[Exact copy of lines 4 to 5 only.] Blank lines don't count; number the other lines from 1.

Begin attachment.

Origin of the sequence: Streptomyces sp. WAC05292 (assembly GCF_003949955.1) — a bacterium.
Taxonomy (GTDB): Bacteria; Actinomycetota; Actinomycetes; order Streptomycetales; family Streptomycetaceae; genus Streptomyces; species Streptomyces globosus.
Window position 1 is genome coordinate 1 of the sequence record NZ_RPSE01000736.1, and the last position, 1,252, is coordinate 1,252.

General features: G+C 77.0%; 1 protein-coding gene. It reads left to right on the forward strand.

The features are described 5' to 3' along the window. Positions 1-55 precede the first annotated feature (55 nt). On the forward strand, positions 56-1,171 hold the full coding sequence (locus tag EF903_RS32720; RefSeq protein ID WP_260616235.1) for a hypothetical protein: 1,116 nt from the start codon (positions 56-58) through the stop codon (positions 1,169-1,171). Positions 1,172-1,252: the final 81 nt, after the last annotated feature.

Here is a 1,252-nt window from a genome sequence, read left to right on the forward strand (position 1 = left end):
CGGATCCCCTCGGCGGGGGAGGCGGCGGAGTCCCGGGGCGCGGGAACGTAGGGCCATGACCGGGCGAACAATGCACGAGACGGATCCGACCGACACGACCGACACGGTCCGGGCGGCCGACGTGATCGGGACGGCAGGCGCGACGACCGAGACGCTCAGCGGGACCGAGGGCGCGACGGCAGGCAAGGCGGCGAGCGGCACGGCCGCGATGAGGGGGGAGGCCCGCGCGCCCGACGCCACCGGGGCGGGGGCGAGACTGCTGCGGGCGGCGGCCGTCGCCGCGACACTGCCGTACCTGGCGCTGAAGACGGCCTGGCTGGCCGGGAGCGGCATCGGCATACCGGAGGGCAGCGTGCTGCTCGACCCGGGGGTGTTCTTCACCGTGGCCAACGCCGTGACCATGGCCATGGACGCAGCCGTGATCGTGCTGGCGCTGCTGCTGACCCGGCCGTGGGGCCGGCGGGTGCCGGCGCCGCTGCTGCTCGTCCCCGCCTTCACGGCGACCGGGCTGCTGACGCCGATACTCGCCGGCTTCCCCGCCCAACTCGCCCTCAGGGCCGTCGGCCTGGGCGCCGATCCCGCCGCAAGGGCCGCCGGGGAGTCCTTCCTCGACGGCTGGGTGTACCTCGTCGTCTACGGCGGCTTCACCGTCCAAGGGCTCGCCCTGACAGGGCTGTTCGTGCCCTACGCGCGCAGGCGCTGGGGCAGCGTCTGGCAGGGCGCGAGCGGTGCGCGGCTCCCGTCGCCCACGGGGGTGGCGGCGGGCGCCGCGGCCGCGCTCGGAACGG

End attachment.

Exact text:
General features: G+C 77.0%; 1 protein-coding gene. It reads left to right on the forward strand.

The features are described 5' to 3' along the window. Positions 1-55 precede the first annotated feature (55 nt). On the forward strand, positions 56-1,171 hold the full coding sequence (locus tag EF903_RS32720; RefSeq protein ID WP_260616235.1) for a hypothetical protein: 1,116 nt from the start codon (positions 56-58) through the stop codon (positions 1,169-1,171). Positions 1,172-1,252: the final 81 nt, after the last annotated feature.